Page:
Over the last several months, I read two books that any teacher of US History should be aware of: "The Burden: African Americans and the Enduring Impact of Slavery," edited by Rochelle Riley, with a foreword by Nikole Hannah-Jones, and "The Color of Law: A Forgotten History of How our Government Segregated America," by Richard Rothstein.
The first book is a set of shorter and longer essays by a range of authors on topics such as Black women and the "legacies of defiance;" a military family descended from slaves; "sports industries as plantations;" "everyday rebellions;" and civil rights and schools, among other topics. All of these essays are compelling; some of them are downright poetic. One could use the book as a set of meditations on "the burden" and legacy of slavery for personal introspection and reflection. One could also use the book as part of a class, study group, or book club.
The second book was described by the NY Times as "a powerful and disturbing history of residential segregation in America." In the book, Rothstein argues that there is no such thing as "de facto" segregation since US policy from the early 20th century on not only tacitly supported segregation but promoted it in multiple ways--through the New Deal and its various laws and agents and auxiliaries that the federal government underwrote, like home builders (e.g., Levittown), mortgage lenders, and the construction industry responsible for the federal highway system. Some of what Rothstein describes can also be found in other books like "Crabgrass Frontier", but as far as I know there has never been such a comprehensive look at how the federal government, in violation of the 13, 14, and 15th Amendments basically operated in unconstitutional fashion in promoting segregation, effectively making it through its policies de jure rather than de facto segregation.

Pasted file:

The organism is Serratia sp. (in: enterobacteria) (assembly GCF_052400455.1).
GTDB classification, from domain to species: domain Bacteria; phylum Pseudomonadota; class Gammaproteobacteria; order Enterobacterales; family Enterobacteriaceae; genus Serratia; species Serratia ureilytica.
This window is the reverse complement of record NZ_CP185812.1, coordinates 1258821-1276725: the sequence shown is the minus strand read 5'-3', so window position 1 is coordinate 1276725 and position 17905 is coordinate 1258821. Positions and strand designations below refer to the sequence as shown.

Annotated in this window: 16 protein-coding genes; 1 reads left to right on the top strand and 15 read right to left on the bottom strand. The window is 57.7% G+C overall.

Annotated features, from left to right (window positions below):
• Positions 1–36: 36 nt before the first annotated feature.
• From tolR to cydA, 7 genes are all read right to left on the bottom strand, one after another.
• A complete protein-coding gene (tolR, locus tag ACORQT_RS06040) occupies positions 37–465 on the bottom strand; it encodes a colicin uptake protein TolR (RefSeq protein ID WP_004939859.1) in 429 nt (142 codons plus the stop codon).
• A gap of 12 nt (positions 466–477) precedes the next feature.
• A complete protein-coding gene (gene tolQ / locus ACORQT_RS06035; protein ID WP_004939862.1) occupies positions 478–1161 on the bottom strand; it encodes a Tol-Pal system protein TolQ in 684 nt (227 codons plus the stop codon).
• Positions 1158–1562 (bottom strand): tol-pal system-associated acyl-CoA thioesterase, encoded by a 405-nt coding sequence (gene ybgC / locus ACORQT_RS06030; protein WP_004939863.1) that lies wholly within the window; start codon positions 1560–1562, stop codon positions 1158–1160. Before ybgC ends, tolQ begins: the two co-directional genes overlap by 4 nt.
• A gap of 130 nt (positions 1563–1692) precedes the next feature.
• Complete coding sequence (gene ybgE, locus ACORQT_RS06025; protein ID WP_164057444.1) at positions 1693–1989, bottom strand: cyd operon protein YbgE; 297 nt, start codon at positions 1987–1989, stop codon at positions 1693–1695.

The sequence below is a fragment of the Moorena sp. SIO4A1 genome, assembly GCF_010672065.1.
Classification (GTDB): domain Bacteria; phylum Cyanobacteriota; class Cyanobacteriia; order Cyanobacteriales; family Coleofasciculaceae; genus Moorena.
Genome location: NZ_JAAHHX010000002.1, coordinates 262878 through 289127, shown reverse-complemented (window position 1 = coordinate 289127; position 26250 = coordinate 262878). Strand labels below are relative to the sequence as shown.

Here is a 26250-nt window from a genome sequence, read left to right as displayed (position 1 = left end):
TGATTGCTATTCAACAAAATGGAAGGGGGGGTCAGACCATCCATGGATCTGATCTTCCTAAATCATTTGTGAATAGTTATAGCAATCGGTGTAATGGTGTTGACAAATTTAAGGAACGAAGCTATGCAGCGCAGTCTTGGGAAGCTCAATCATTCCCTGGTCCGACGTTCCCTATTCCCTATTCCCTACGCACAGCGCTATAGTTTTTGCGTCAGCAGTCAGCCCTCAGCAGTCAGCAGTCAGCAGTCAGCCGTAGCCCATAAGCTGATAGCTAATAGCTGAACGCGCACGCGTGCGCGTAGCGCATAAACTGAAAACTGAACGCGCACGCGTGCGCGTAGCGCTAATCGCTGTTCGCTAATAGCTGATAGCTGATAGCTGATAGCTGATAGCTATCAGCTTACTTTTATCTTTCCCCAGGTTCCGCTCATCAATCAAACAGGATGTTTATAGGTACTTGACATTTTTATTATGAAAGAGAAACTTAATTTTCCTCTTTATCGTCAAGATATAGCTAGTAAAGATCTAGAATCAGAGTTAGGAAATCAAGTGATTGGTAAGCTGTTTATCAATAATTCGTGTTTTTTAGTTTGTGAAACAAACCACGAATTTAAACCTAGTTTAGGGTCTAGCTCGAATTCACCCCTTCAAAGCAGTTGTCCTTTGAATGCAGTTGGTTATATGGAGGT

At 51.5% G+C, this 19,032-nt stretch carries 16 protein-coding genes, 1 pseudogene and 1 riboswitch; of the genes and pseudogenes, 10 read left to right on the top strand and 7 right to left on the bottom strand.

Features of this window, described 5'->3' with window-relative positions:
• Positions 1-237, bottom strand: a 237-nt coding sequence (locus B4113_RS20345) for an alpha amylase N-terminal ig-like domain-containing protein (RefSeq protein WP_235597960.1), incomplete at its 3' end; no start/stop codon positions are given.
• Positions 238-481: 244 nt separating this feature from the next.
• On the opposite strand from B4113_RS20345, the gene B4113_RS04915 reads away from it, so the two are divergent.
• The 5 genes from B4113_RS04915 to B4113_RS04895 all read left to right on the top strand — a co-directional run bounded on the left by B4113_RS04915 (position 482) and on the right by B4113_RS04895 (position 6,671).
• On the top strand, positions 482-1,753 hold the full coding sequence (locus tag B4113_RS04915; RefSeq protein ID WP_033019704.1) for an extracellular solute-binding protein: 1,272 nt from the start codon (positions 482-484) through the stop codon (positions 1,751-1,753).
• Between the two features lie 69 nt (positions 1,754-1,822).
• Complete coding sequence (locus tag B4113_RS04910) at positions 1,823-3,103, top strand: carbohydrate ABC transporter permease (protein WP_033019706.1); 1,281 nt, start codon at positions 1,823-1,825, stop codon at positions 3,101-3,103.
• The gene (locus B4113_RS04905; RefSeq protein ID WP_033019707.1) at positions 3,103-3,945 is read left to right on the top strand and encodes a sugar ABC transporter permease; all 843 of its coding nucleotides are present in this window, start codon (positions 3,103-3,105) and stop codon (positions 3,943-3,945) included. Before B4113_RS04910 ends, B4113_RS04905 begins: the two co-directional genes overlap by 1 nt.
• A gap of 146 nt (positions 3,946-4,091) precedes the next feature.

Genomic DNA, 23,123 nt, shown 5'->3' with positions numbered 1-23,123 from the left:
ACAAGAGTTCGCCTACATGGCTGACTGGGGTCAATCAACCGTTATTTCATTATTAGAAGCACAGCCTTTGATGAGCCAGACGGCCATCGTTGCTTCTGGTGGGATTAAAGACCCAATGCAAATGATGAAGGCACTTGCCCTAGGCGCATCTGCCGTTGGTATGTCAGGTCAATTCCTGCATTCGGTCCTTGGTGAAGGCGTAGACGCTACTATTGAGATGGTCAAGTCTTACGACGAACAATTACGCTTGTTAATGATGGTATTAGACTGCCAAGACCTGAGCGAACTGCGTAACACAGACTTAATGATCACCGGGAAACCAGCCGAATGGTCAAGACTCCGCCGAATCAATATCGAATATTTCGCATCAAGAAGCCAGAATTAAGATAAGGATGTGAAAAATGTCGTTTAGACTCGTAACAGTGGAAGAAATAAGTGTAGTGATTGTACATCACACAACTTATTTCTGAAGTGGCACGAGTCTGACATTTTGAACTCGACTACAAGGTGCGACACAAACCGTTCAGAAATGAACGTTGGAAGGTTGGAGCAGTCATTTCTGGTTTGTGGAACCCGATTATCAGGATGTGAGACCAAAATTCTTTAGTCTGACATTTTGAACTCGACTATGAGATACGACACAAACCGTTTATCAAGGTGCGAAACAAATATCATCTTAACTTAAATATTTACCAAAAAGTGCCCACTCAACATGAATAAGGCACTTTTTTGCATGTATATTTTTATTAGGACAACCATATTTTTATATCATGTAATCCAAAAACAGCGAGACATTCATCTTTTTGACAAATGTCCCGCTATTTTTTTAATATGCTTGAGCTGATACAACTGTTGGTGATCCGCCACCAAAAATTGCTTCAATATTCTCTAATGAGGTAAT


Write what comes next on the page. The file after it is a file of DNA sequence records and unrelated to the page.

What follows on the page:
Rothstein makes a direct connection between these policies and the Supreme Court cases in 2007 on school integration (Seattle, Louisville) and Chief Justice John Roberts 'misrepresentation of our history' in his written opinions and examples of recent racial unrest like that a few years ago in Ferguson, Missouri. Rothstein writes: "When Chief Justice John Roberts wrote that if residential segregation 'is a product not of state action but of private choices, it does not have constitutional implications,' he set forth a principle. But the principle supported his conclusion--that government remedies for segregation were impermissible--only because he assumed an inaccurate factual background: that residential segregation was mostly created by private choices. We need not argue with the chief justice's principle; his jurisprudence is flawed mainly because he and his colleagues got their facts wrong" (p. 215).
And it is little wonder that even well-educated Americans are ignorant of this history. As Rothstein also touches upon earlier in the book, history textbooks either pay no attention to this history or present the past in ways that let those responsible for segregation off the hook. Here's one example from "The Americans":"African Americans found themselves forced into segregated neighborhoods" (p. 199). Who did the forcing or how segregation came to be the law of the land is overlooked.
Readers of these books will gain powerful insights that will allow them to teach against the grain of such problematic renditions of this nation's past.
Dr. Margaret Crocco
Chairperson, Department of Teacher Education
Michigan State University